Patients with Biliary Tract Cancer Benefit from Nivolumab-Ipilimumab

 

Just because we are staying home to avoid COVID-19 doesn’t mean the medical field has stopped! In fact, many doctors are more determined than ever to improve patient outcomes. In a study published in JAMA Oncology, researchers discuss the efficacy and tolerability of nivolumab-ipilimumab combination for the treatment of biliary tract cancer.

Biliary Tract Cancer

Also known as cholangiocarcinoma, biliary tract cancer is a rare form of cancer affecting the biliary tract. This involves tubes that bring bile from the liver to the small intestine. Bile duct inflammation, age, diabetes, and Thorotrast exposure are risk factors.

Generally, symptoms do not appear until the cancer progresses. These symptoms include, but are not limited to:

  • Unintended weight loss
  • Appetite loss
  • Dark urine and pale feces
  • Jaundice
  • Intensely itchy skin
  • Nausea and vomiting
  • Fatigue
  • Muscle weakness
  • Fever
  • Abdominal pain

Learn more about biliary tract cancer here.

Nivolumab-Ipilimumab Combination

For a long time, chemotherapy has been used as a first-line treatment for this form of cancer. However, notes Dr. Oliver Klein, this only mildly improves survival rates. In his recent study, Dr. Klein and his research team attempted to understand whether combination immunotherapy using nivolumab-ipilimumab could improve patient outcomes, survival rates, and tumor response.

First, researchers analyzed data from a Phase 2 clinical trial. Within this study were a variety of patients with advanced-stage rare cancers. Of these patients, 39 had biliary tract cancer. All 39 patients, whose average age was 65, tried at least one prior treatment. Additionally, tumor tissue was sourced from each patient.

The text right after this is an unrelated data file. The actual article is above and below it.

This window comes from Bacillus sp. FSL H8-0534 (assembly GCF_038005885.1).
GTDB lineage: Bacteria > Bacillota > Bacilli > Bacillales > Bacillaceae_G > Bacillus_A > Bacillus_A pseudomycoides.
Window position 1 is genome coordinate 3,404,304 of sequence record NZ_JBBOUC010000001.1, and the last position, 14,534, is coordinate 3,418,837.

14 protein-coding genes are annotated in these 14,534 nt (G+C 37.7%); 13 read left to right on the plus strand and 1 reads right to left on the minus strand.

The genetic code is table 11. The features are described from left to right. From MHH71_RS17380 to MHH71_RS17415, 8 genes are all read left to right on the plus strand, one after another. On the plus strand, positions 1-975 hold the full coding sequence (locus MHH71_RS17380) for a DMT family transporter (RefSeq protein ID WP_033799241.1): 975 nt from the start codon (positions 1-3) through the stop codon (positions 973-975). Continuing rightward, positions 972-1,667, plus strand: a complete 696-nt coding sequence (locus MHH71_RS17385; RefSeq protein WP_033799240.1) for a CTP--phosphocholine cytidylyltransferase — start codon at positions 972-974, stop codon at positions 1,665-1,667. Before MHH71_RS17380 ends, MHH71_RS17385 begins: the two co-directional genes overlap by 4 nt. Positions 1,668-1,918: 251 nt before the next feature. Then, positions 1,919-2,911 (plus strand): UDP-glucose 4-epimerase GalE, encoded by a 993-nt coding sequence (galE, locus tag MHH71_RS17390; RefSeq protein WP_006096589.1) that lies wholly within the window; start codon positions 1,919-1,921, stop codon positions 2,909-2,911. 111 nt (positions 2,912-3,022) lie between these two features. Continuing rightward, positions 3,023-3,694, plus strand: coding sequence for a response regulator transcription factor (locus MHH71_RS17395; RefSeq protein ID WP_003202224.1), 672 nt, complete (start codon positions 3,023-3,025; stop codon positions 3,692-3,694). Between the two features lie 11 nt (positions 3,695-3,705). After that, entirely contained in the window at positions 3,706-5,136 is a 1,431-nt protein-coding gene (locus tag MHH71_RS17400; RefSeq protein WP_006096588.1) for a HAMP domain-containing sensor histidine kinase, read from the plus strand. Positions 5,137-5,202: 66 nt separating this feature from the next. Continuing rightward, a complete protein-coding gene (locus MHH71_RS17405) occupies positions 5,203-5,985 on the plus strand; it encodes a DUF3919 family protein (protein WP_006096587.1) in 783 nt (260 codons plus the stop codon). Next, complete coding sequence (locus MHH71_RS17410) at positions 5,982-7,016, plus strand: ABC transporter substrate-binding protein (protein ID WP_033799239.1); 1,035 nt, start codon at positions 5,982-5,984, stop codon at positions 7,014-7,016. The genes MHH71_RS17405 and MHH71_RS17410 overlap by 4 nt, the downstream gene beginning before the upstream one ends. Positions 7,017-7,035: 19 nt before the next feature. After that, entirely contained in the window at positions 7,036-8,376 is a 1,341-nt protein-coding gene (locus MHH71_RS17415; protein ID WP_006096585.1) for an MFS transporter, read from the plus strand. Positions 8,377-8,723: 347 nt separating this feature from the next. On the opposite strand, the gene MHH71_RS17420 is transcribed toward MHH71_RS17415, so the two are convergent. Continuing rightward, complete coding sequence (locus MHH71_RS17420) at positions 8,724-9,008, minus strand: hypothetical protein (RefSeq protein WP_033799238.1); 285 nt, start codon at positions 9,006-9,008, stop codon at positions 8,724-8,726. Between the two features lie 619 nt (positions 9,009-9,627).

During the study, patients received 4 doses of 3mg/kg nivolumab and 1mg/kg ipilimumab every 3 weeks. Next, patients received 3mg/kg nivolumab bi-weekly for up to 96 weeks (22 months). However, they only received this if they experienced no toxicity or disease progression.

Overall, eight patients (20%) left the study following rapid cancer progression. Nine patients responded in some way to nivolumab-ipilimumab, and 17 were able to control their cancer. All responses were noted in patients with either intrahepatic cholangiocarcinoma or gallbladder carcinoma biliary tract cancers. Generally, patients survived without disease progression for 2.9 months, and overall around 5.7 months. While nivolumab-ipilimumab was never fatal, it did result in serious adverse reactions in 15% of patients.

The results suggest that this therapy could provide some benefit to these patients.

Read the source article here.


What are your thoughts on these findings? Share your stories, thoughts, and hopes with the Patient Worthy community!

Jessica Lynn

Jessica Lynn

Jessica Lynn has an educational background in writing and marketing. She firmly believes in the power of writing in amplifying voices, and looks forward to doing so for the rare disease community.

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